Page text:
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I Worry About The People, Not The Foxes

Last night on our neighborhood list-serv, someone mentioned that a grey fox was running down the main thoroughfare. But don’t worry, our urban neighbor assured us, she had called animal control.

Animal control? Admittedly, I come from a state so used to wildlife that the big story of recent weeks was that an on-duty cop shot and killed a local elk beloved by residents. I realize I may be on the other extreme. (Though I wouldn’t, say, participate in “

  1. Misthiocracy

    Agreed.

    On the street where my parents live, people have lost pet cats to predators, and still I cannot imagine anyone calling animal control whenever a fox, coyote, deer, otter, moose, etc, wanders nearby.

    Last summer there were three Great Horned Owls lurking about. My parents kept the cat inside, sure, but they also kept a good camera handy to take photos of the majestic birds.

  2. Misthiocracy

    On the other hand, maybe they called animal control because they were afraid for the fox’s welfare.

    With so many train tracks and asphalt, maybe they were afraid that the fox would end up as roadkill.

  3. Merina Smith

    We have a gray fox that likes to come up on our deck to sleep in the shade of the table.  It’s nice.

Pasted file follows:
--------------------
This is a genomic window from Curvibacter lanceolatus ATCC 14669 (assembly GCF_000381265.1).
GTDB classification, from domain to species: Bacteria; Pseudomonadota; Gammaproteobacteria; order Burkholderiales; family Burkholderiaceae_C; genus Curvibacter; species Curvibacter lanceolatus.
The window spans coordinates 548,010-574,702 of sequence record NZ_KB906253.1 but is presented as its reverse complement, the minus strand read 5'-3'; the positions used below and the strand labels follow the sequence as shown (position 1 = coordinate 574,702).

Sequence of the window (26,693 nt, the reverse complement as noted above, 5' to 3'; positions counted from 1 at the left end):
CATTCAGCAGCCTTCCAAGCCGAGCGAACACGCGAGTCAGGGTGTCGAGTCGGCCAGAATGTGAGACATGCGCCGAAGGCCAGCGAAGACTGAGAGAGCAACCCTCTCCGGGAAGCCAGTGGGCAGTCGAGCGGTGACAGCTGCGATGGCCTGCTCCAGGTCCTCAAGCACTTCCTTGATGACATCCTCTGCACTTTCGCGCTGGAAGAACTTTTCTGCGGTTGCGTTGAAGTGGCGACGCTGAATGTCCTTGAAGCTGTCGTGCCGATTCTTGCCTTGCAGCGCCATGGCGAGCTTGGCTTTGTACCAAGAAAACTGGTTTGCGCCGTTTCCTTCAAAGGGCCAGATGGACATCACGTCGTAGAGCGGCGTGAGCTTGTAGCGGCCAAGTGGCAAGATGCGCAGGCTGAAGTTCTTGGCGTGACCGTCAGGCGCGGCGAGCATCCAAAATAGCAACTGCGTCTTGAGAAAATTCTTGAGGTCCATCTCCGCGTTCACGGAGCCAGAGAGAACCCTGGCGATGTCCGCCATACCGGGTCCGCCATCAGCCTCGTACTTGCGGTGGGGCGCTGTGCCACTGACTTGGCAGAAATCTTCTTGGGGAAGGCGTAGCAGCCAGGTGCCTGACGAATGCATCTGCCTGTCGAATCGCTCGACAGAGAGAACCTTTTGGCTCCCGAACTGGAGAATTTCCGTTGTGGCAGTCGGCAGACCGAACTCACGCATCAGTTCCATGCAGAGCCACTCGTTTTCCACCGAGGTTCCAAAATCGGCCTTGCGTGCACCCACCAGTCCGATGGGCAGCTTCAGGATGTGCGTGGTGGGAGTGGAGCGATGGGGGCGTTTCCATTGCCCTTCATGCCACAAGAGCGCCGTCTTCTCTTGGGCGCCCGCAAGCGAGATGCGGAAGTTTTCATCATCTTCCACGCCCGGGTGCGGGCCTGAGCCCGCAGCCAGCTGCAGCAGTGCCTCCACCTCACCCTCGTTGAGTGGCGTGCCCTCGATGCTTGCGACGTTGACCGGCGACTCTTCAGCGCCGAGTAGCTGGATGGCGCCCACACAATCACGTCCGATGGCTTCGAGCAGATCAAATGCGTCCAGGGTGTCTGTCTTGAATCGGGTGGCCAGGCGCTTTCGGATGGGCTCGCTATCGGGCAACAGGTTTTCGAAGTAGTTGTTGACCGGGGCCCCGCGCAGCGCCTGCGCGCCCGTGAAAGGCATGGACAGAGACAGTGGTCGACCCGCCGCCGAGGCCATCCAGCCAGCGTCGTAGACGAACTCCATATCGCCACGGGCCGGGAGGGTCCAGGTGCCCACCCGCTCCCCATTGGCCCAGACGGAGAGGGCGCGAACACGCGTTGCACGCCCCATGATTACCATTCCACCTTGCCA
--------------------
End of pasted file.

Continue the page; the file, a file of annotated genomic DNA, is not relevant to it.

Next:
4. Carol Platt Liebau
    C

    In California, we lived near the Huntington Library and Gardens, where the coyote population occasionally would swell.  One morning at 9:30 a.m., I encountered a coyote standing at the bottom of our driveway, watching me without any apparent fear as I drove.  Especially because I had two-year-olds (and a supremely precious Westie), I was concerned.  Directed by local authorities to call the local Humane Society, I was told that we should learn to “share” our space with “wildlife,” which was, after all, “there first.” (!!) I told the HS employee that when the coyotes were paying the level of local taxes that I was — in part so that I didn’t have to carry mace just to take my children and dog for a walk — I would consider “sharing” space with them.  Until then, the humans should have right of way.  Sometimes I still can’t believe the conversation really happened.

  5. Owl of Minerva